I read the book when it first came out in 2019 and I gave it four stars in my review.
Having read the book gave me a much better understanding of the movie, and I believe I benefitted from that. I don’t know how much a viewer would understand only from the content of the movie alone.
Kya is a little girl when the story starts in 1953. The family lives in a ramshackle house in the coastal swamps of North Carolina. The father is a drunk and he regularly beats his children and his wife for minor reasons. One morning, Kya’s mother walks out and never comes back. In the coming months, all her older siblings disappear, until only she is left living with her father. Then one day, he too does not return. Kya is left fending for herself. She avoids interaction with people, dodges Social Services and maintains herself by selling fresh mussels early in the morning to a friendly local storekeeper. She grows up illiterate, but has an intense love of nature and great artistic ability. She catalogues the ecosystem of the swamp world around her.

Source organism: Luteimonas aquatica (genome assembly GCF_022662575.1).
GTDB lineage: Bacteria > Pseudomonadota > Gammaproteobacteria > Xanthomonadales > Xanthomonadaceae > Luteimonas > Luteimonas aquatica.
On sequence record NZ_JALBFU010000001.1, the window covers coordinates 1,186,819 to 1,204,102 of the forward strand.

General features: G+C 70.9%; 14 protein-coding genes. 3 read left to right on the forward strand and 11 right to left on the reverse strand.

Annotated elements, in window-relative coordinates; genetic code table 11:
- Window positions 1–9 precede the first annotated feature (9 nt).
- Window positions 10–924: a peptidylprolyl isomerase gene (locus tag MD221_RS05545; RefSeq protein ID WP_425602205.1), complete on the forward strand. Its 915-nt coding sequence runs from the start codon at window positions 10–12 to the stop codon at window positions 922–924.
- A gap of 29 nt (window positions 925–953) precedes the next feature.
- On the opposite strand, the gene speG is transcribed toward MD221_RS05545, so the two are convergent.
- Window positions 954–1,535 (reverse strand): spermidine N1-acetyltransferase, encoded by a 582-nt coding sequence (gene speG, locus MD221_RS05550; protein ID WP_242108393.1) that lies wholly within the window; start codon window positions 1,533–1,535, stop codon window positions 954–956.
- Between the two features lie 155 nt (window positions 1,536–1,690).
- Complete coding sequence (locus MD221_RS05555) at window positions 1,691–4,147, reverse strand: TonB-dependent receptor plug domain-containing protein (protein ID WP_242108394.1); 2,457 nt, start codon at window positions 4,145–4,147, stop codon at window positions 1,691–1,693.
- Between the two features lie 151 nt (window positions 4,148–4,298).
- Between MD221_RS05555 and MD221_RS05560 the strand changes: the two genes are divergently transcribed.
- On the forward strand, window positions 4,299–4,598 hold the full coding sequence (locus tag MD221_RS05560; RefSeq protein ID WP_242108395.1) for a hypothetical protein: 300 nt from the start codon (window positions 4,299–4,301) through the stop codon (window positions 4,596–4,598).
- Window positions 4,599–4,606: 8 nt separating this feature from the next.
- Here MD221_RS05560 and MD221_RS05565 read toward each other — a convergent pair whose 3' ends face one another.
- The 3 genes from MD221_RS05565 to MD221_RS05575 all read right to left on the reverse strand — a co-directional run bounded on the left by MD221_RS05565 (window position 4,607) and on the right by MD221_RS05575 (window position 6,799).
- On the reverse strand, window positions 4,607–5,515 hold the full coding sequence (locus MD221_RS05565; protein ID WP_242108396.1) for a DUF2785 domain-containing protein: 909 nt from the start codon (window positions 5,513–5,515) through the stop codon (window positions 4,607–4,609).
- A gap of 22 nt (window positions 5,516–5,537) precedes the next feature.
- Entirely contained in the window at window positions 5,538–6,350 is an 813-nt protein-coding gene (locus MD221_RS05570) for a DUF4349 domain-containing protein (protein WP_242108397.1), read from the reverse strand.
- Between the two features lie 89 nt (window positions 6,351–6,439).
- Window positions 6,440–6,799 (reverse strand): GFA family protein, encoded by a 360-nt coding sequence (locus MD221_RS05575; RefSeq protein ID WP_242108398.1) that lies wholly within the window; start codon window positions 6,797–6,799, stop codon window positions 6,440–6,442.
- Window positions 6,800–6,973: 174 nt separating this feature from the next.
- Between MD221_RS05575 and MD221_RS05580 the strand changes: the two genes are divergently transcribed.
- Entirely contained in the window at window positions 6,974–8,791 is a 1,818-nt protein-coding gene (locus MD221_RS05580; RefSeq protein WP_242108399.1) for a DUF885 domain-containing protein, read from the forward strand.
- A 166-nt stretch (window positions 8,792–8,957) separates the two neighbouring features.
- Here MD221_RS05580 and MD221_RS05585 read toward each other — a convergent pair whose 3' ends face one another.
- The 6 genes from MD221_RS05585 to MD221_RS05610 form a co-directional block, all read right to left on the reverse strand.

Two local boys attract her attention. Tate is a true friend, teaches her to read and write and eventually love. When Tate goes off to college, Chase, another boy from town, courts her. His motives are not as pure as Tate’s and soon Kya’s trust is broken.
Where the Crawdads sing is a wonderful movie that stays quite true to the book, but of course leaves out a lot of detail. As I said above, I think viewers who read the book first will get more out of the experience. The characters and the feeling of the location the movie portrays matched very closely those in my head and rounded out my view of the story.